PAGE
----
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Exercise programmes for older people with dementia may have an effect on cognitive function and activities of daily living, but studies give inconsistent results
  1. Eric D Vidoni,
  2. Jeffrey M Burns
  1. University of Kansas Alzheimer's Disease Center, Fairway, Kansas, USA
  1. Correspondence to: Dr Eric D Vidoni, University of Kansas Alzheimer's Disease Center, 4350 Shawnee Mission Parkway, MS6002, Fairway KS, 66205, USA; evidoni{at}kumc.edu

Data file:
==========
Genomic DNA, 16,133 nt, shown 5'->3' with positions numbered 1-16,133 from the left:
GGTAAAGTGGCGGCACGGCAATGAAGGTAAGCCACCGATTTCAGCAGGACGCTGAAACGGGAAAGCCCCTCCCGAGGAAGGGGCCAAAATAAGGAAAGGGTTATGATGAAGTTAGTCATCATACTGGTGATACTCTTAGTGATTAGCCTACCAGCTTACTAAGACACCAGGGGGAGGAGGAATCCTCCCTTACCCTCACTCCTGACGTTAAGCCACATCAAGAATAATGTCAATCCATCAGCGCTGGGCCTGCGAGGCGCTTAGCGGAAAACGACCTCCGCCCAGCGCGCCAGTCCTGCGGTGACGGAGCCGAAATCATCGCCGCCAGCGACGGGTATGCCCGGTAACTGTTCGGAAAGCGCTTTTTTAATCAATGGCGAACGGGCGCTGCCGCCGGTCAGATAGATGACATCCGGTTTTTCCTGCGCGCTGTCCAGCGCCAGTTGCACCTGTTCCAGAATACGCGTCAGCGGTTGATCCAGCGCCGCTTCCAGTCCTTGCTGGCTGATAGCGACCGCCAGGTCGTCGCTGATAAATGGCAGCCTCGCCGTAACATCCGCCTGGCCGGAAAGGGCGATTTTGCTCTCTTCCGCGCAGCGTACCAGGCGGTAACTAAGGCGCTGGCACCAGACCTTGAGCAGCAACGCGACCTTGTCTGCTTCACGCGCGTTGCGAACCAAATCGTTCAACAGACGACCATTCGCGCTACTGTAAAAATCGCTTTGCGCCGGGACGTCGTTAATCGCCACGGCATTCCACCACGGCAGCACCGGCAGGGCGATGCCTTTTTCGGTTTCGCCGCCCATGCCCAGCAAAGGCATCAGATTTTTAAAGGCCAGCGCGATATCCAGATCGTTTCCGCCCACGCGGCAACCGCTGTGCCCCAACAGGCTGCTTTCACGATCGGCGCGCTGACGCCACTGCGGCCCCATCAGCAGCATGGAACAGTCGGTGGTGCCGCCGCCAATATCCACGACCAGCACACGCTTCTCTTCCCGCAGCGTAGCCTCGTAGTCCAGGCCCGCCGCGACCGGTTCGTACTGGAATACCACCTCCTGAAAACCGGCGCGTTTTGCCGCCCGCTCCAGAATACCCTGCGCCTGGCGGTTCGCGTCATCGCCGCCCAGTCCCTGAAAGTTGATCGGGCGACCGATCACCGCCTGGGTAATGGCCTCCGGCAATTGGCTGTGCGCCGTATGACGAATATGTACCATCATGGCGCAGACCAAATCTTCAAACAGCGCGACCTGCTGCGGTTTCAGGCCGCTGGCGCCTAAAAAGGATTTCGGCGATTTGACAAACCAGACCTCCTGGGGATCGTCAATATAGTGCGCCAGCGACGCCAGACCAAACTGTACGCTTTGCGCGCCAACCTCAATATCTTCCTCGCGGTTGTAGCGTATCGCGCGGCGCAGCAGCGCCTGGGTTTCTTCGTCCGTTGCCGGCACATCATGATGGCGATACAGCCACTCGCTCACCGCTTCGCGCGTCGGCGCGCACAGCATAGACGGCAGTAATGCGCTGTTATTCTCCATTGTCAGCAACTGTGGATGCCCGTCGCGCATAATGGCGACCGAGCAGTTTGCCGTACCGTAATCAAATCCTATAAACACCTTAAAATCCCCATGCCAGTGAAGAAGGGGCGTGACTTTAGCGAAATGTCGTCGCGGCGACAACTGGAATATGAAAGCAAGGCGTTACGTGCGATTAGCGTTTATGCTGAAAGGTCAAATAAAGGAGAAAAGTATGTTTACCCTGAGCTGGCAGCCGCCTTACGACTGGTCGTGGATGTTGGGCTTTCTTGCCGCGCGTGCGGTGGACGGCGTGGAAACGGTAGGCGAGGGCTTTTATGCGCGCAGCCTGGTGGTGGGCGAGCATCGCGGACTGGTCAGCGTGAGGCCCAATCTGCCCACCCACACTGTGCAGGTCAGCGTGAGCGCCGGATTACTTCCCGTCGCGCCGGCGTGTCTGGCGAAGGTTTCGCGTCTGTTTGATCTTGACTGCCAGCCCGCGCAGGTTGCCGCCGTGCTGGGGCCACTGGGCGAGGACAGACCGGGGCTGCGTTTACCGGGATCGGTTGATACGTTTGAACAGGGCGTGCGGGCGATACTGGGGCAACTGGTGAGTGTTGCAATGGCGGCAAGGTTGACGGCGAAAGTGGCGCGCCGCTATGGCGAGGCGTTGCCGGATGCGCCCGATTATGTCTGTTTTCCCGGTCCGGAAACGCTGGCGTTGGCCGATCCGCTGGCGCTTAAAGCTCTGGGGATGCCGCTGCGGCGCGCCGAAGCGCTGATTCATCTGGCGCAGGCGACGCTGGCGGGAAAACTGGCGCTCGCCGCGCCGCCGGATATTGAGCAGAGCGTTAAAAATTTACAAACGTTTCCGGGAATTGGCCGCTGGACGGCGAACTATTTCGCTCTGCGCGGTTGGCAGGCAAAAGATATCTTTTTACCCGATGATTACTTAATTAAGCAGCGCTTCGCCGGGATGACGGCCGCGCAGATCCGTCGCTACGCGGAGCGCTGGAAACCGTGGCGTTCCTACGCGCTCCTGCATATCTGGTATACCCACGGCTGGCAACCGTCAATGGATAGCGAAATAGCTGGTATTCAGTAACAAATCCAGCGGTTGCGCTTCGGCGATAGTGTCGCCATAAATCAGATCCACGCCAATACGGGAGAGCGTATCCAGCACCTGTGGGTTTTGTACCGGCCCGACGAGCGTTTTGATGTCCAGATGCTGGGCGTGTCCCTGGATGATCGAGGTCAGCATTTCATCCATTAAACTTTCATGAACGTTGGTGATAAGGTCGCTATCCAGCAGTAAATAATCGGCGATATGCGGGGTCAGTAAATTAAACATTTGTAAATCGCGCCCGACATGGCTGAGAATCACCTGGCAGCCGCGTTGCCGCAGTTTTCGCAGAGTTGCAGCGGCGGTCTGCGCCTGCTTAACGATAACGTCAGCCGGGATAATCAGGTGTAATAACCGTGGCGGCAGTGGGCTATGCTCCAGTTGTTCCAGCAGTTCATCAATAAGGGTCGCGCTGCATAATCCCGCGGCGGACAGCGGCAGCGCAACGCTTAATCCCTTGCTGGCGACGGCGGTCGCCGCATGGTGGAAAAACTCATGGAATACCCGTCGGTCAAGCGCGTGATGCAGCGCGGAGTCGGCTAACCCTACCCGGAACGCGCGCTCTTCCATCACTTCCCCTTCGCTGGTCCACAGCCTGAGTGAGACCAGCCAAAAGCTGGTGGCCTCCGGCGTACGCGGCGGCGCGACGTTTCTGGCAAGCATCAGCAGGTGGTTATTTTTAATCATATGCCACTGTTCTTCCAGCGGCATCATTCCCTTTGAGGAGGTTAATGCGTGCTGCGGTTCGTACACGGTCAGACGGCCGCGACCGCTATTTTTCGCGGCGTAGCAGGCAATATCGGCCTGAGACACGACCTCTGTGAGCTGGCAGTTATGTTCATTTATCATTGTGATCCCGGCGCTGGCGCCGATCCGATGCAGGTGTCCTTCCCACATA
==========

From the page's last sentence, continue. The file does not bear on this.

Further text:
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Implications for practice and research

  • Exercise appears to modestly improve cognition and performance on activities of daily living.

  • Family caregivers who supervise home exercise programmes may have reduced burden.

  • Clinicians should feel confident in prescribing exercise for persons with dementia.

  • Future work should focus on homogenous samples and clear intervention protocols to help define meaningful treatment effects.

Context

The lack of success in phase 3 antiamyloid trials has increased attention on lifestyle interventions to slow dementia progression and improve function.1 ,2 Exercise intervention trials are difficult and costly, especially …

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